The time has come to create a landing page for your app.
The App Store has all sorts of limitations, but you (and your landing pages) are better than that. To get started, below is a list of what the App Store offers in terms of marketability for your app, and some suggestions to make your app’s landing page sing.
It’s clear that Cinemagram’s landing page is way more effective at instantly selling you the idea – and that’s just with a simple landing page. There are way more levels you can touch on where Apple holds you back:
Well, glad you asked! You can actually INCREASE your installation rate with a good landing page, despite the fact you added another step for your potential customer to click-through. The key is that your landing page is doing a better job of PRE-SELLING your app, so when customers click over to your app store page they’re just looking for the Download button.
And the best part about all of this… wait for it… you can now A/B split test your pages to see which are converting the best, find your winners, drill down to make more specific tweaks and optimize them for peak performance.
This section could be a novel on it’s own, but here’s the main idea:
Paying for traffic isn’t as sexy as roping in organic traffic with inbound marketing – which we’ll talk about below – however, it’s incredibly useful. So, when should you use it?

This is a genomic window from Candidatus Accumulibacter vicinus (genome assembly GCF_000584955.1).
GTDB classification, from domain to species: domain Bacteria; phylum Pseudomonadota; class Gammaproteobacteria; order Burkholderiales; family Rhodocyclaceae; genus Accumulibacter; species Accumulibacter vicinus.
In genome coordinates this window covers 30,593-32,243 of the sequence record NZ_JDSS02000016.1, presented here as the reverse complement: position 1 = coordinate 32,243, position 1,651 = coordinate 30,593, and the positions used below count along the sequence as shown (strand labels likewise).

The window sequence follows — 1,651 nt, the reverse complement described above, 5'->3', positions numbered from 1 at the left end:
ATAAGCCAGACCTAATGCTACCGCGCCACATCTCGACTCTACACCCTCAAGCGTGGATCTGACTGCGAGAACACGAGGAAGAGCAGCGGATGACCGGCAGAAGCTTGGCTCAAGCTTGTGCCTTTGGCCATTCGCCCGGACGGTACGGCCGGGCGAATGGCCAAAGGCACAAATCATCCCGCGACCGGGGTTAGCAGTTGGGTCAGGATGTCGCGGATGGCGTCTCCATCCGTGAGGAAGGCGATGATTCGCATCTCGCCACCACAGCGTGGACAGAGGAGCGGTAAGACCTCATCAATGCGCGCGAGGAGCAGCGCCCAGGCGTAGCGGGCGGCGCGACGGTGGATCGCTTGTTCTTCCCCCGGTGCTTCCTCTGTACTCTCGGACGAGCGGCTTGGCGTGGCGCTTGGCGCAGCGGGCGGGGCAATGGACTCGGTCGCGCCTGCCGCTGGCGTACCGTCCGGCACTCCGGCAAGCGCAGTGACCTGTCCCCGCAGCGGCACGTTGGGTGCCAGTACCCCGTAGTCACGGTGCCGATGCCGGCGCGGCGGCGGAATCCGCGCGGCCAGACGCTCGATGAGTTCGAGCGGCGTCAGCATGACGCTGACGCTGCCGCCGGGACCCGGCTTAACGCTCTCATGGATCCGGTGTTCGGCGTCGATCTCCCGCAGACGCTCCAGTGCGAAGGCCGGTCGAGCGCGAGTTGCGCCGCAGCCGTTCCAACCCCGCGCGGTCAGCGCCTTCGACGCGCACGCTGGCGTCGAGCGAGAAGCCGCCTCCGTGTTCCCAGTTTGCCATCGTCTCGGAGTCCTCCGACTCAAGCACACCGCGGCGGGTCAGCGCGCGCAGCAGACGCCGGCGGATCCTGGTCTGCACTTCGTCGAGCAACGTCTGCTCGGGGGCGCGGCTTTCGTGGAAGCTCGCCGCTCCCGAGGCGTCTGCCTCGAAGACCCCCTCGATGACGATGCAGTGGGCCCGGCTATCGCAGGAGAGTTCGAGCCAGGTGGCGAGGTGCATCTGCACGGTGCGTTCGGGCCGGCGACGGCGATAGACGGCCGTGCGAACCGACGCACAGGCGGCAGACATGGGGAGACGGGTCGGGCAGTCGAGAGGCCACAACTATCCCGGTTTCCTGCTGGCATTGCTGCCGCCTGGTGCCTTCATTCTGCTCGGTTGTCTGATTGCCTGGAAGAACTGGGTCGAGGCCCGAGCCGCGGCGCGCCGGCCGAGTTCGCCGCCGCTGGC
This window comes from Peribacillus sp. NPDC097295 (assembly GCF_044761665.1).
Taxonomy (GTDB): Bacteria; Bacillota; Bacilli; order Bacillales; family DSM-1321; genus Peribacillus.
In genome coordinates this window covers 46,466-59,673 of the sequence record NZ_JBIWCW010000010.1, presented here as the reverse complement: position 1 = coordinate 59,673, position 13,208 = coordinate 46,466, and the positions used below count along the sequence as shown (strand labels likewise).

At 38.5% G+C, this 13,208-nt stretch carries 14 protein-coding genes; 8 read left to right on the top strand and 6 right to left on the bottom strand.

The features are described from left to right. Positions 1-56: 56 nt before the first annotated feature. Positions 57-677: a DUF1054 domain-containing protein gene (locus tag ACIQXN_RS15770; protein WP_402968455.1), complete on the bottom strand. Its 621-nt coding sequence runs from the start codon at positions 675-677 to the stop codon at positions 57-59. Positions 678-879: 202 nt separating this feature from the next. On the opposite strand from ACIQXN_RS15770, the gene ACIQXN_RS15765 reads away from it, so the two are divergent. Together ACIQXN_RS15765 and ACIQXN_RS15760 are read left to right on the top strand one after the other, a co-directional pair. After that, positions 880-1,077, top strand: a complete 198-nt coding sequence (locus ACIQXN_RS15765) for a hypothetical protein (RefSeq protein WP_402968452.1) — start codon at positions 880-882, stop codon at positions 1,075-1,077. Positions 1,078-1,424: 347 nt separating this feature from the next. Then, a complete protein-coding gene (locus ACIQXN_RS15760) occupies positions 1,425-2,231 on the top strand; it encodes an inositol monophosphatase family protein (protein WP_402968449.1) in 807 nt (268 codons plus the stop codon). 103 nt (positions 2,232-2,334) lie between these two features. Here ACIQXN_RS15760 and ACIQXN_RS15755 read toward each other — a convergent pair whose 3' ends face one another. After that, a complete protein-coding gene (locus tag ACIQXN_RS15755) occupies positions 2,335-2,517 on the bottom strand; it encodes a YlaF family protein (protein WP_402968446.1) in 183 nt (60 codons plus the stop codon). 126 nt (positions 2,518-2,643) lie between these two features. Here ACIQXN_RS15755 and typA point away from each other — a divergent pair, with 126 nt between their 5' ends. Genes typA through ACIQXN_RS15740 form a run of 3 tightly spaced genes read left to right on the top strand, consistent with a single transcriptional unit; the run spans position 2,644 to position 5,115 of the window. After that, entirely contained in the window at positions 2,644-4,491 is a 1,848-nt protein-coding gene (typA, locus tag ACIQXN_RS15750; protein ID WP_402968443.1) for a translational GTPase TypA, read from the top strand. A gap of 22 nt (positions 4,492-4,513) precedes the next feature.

Paying for traffic is a great short term strategy to test your marketing because it’s almost instantaneous. Even with a low budget, you can likely drive enough traffic to test your landing pages. Just remember to set a low limit to your daily ad spend.
Paid traffic can also work wonders in the long term once you know your customer lifetime value (LTV). As long as you keep your cost of customer acquisition (CoCA) a healthy amount lower than your LTV, you can throw money at acquiring users through paid channels, since you’ll make it back in the future. Just be sure your cash flow doesn’t dip too low.
Some examples of paid channels:
Sponsorships are also a solid option. You can buy an ad spot on a blog, podcast or video and support a content producer in your niche. Do some research, think long-tail and avoid the big names in your vertical. The iPadFan.com is a great example of a highly engaged audience with an active mailing list.